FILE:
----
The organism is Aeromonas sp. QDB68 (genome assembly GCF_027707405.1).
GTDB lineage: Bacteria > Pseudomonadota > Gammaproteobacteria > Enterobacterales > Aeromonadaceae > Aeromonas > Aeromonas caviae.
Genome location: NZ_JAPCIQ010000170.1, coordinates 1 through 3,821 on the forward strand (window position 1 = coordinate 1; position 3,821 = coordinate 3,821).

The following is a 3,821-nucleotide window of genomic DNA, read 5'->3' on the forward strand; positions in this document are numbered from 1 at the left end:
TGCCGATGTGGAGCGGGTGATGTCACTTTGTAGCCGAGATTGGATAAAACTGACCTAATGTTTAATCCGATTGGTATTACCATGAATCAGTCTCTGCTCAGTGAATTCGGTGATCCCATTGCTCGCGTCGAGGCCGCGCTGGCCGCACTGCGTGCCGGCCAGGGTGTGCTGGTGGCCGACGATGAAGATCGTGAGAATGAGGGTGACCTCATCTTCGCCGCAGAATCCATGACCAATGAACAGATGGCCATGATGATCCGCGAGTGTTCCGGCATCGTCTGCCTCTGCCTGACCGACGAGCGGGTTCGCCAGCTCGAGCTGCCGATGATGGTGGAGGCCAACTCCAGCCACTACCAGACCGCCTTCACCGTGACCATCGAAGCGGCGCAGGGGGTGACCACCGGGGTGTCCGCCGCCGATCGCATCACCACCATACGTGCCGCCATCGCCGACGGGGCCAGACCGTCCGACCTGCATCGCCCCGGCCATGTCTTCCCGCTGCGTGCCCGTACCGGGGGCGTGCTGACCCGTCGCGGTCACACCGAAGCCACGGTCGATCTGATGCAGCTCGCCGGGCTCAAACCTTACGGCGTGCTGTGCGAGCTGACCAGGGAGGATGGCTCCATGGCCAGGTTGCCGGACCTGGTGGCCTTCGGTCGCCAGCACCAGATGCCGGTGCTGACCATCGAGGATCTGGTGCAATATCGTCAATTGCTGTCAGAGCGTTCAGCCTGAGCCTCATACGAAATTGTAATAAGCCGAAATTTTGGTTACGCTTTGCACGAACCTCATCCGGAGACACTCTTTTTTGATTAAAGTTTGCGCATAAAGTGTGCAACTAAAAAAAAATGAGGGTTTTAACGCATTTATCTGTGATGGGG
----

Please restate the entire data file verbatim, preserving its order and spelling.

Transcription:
The organism is Aeromonas sp. QDB68 (genome assembly GCF_027707405.1).
GTDB lineage: Bacteria > Pseudomonadota > Gammaproteobacteria > Enterobacterales > Aeromonadaceae > Aeromonas > Aeromonas caviae.
Genome location: NZ_JAPCIQ010000170.1, coordinates 1 through 3,821 on the forward strand (window position 1 = coordinate 1; position 3,821 = coordinate 3,821).

The following is a 3,821-nucleotide window of genomic DNA, read 5'->3' on the forward strand; positions in this document are numbered from 1 at the left end:
TGCCGATGTGGAGCGGGTGATGTCACTTTGTAGCCGAGATTGGATAAAACTGACCTAATGTTTAATCCGATTGGTATTACCATGAATCAGTCTCTGCTCAGTGAATTCGGTGATCCCATTGCTCGCGTCGAGGCCGCGCTGGCCGCACTGCGTGCCGGCCAGGGTGTGCTGGTGGCCGACGATGAAGATCGTGAGAATGAGGGTGACCTCATCTTCGCCGCAGAATCCATGACCAATGAACAGATGGCCATGATGATCCGCGAGTGTTCCGGCATCGTCTGCCTCTGCCTGACCGACGAGCGGGTTCGCCAGCTCGAGCTGCCGATGATGGTGGAGGCCAACTCCAGCCACTACCAGACCGCCTTCACCGTGACCATCGAAGCGGCGCAGGGGGTGACCACCGGGGTGTCCGCCGCCGATCGCATCACCACCATACGTGCCGCCATCGCCGACGGGGCCAGACCGTCCGACCTGCATCGCCCCGGCCATGTCTTCCCGCTGCGTGCCCGTACCGGGGGCGTGCTGACCCGTCGCGGTCACACCGAAGCCACGGTCGATCTGATGCAGCTCGCCGGGCTCAAACCTTACGGCGTGCTGTGCGAGCTGACCAGGGAGGATGGCTCCATGGCCAGGTTGCCGGACCTGGTGGCCTTCGGTCGCCAGCACCAGATGCCGGTGCTGACCATCGAGGATCTGGTGCAATATCGTCAATTGCTGTCAGAGCGTTCAGCCTGAGCCTCATACGAAATTGTAATAAGCCGAAATTTTGGTTACGCTTTGCACGAACCTCATCCGGAGACACTCTTTTTTGATTAAAGTTTGCGCATAAAGTGTGCAACTAAAAAAAAATGAGGGTTTTAACGCATTTATCTGTGATGGGG